Thanks to a new rule, the Canadian mining industry has become a lot more transparent
The amount of money that companies like Barrick Gold and ExxonMobil actually give to governments of countries that they extract resources from is now publicly available online thanks to a Canadian bill that was passed back in 2015.
This is significant because that information cannot be gleaned directly from the annual reports of publicly-listed companies, making it difficult to determine if resource companies were actually paying their fair share in taxes and royalties to governments.
The Extractive Sector Transparency Measures Act (ESTMA) was brought into force on June 1, 2015, and required that all oil, gas and mining companies listed on Canadian stock exchanges disclose payments to governments of $100,000 CAD and over on a project-by-project basis.
Two years later, we are starting to see the impact of ESTMA — over the past month, hundreds of financial reports detailing payments from extractive companies to governments around the world have trickled into the Natural Resources Canada (NRC) website.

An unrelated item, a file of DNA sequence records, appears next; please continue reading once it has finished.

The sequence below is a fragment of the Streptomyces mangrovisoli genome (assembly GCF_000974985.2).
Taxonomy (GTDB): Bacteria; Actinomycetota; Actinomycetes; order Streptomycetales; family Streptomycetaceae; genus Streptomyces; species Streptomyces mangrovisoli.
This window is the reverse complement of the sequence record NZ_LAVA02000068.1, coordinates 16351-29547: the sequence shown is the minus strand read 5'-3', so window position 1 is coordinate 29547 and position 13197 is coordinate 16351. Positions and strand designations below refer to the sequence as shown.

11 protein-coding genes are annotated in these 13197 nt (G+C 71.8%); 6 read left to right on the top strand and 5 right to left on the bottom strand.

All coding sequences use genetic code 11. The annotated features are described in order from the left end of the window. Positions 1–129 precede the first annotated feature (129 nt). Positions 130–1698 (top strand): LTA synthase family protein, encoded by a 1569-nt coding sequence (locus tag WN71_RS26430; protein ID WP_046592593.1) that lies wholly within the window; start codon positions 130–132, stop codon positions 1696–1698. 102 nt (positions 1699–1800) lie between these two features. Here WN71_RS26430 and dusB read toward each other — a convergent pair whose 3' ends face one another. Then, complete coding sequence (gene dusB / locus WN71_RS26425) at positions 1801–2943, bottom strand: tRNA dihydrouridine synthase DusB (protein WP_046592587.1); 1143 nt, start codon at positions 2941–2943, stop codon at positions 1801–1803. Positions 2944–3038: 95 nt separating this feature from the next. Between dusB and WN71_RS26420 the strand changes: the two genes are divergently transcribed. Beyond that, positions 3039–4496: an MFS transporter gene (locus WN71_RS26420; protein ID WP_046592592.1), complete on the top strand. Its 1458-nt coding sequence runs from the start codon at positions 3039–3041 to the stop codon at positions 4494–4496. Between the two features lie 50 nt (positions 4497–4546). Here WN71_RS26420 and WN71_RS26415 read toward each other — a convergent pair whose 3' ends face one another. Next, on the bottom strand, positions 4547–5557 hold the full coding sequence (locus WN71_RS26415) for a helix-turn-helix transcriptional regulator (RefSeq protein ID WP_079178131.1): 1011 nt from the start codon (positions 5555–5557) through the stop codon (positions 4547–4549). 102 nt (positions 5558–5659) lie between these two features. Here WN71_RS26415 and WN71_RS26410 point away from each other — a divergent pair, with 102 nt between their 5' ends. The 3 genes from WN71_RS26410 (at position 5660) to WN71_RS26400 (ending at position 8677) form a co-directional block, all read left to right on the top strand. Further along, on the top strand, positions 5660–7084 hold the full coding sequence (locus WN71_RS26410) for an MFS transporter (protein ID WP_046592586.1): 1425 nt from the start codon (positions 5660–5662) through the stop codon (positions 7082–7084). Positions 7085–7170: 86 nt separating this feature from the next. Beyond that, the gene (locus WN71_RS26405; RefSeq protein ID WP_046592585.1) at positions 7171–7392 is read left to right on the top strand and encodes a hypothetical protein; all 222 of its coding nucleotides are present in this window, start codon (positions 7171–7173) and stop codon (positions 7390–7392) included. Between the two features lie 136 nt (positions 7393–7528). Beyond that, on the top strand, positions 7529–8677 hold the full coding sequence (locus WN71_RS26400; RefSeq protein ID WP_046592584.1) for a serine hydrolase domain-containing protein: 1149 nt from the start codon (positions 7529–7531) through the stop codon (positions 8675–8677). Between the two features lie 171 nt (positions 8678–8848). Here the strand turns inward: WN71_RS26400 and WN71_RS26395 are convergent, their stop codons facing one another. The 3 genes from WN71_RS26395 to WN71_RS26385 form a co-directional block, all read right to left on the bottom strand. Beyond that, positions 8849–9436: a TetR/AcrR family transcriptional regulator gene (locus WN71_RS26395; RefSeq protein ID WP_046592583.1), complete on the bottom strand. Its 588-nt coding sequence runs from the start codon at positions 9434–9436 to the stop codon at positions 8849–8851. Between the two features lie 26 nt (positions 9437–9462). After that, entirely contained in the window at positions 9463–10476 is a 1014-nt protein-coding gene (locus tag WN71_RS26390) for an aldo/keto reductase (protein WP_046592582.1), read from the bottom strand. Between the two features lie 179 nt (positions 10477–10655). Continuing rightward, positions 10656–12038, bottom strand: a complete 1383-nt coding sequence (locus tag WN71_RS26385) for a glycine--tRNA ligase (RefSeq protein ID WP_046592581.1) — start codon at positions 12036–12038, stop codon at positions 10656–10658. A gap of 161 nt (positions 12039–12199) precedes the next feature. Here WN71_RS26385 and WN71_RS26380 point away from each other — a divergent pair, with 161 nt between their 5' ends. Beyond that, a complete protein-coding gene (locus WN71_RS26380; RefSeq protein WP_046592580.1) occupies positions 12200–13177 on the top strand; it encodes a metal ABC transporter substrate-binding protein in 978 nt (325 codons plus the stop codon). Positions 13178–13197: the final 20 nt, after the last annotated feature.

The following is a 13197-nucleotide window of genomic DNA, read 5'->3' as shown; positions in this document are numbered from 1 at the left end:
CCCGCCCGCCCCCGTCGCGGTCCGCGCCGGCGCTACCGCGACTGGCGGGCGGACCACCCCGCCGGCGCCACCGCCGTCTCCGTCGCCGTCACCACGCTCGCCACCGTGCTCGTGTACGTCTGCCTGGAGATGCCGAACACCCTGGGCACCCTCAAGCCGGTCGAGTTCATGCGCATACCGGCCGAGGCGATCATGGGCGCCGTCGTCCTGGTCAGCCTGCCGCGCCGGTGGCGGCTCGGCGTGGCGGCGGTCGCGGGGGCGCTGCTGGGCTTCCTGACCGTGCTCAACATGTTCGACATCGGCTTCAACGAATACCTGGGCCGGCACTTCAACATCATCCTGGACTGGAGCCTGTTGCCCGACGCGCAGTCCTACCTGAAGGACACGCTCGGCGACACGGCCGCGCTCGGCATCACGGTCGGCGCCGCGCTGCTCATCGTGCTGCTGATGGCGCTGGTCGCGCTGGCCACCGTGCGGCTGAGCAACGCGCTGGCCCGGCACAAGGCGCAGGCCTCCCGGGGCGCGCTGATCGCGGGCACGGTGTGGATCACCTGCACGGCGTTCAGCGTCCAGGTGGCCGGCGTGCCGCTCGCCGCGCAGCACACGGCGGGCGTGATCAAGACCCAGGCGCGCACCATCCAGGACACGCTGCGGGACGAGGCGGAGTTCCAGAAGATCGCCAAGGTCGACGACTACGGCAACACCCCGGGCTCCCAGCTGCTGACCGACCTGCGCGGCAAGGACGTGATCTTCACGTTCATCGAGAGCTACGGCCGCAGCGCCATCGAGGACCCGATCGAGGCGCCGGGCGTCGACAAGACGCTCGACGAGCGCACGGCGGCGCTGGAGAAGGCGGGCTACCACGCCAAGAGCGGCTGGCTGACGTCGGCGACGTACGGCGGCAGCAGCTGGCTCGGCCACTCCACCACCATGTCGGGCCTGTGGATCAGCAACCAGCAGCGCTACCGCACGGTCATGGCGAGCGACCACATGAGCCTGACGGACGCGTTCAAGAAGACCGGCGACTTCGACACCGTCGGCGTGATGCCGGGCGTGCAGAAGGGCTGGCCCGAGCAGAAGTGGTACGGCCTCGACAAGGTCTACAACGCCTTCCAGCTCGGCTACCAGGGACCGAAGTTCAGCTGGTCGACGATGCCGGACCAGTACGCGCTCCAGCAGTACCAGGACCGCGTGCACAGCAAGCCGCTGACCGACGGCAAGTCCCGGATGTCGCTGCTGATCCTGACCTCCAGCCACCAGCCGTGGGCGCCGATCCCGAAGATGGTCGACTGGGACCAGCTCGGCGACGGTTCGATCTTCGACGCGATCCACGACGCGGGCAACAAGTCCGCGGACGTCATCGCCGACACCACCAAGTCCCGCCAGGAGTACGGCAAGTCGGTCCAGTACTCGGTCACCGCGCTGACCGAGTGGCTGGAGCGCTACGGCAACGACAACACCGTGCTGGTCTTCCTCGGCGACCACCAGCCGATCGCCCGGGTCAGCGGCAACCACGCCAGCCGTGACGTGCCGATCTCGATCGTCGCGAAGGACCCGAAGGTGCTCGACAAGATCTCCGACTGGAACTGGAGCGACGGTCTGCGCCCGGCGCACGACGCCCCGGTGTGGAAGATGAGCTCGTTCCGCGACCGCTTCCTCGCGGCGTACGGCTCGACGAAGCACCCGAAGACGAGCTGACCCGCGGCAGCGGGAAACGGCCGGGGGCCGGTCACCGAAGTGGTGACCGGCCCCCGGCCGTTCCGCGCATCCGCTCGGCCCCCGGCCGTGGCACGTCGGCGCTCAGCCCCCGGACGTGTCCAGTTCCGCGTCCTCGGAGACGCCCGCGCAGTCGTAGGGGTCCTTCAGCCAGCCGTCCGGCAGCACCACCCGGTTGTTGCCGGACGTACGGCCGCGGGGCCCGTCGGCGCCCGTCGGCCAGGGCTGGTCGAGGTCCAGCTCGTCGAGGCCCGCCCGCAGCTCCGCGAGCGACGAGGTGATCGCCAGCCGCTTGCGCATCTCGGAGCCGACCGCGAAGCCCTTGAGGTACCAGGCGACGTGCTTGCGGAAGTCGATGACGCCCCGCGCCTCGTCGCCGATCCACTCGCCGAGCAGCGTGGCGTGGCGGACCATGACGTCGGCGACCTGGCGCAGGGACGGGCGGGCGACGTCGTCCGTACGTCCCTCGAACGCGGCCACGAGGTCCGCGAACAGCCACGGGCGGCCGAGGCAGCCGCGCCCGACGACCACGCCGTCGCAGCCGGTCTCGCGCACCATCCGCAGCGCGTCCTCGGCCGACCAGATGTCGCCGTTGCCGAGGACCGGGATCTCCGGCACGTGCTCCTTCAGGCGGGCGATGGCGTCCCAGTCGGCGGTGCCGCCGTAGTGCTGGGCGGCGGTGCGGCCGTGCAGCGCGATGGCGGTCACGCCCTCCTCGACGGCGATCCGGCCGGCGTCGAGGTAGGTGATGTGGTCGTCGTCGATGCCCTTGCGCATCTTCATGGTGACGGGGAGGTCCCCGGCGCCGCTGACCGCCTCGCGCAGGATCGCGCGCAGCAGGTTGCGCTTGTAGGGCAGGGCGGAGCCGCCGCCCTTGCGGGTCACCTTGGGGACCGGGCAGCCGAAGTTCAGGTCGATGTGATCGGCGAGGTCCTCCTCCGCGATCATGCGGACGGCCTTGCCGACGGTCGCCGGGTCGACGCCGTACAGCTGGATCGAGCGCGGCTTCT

More than 1200 extractive companies operating in over 100 countries are affected by the rule. The Toronto Stock Exchange alone hosted almost 60 percent of the world’s mining companies in 2013, and accounted for over 60 percent of the global mining equity raised in 2014. That effectively means that most major mining companies in the world will have to comply with ESTMA.
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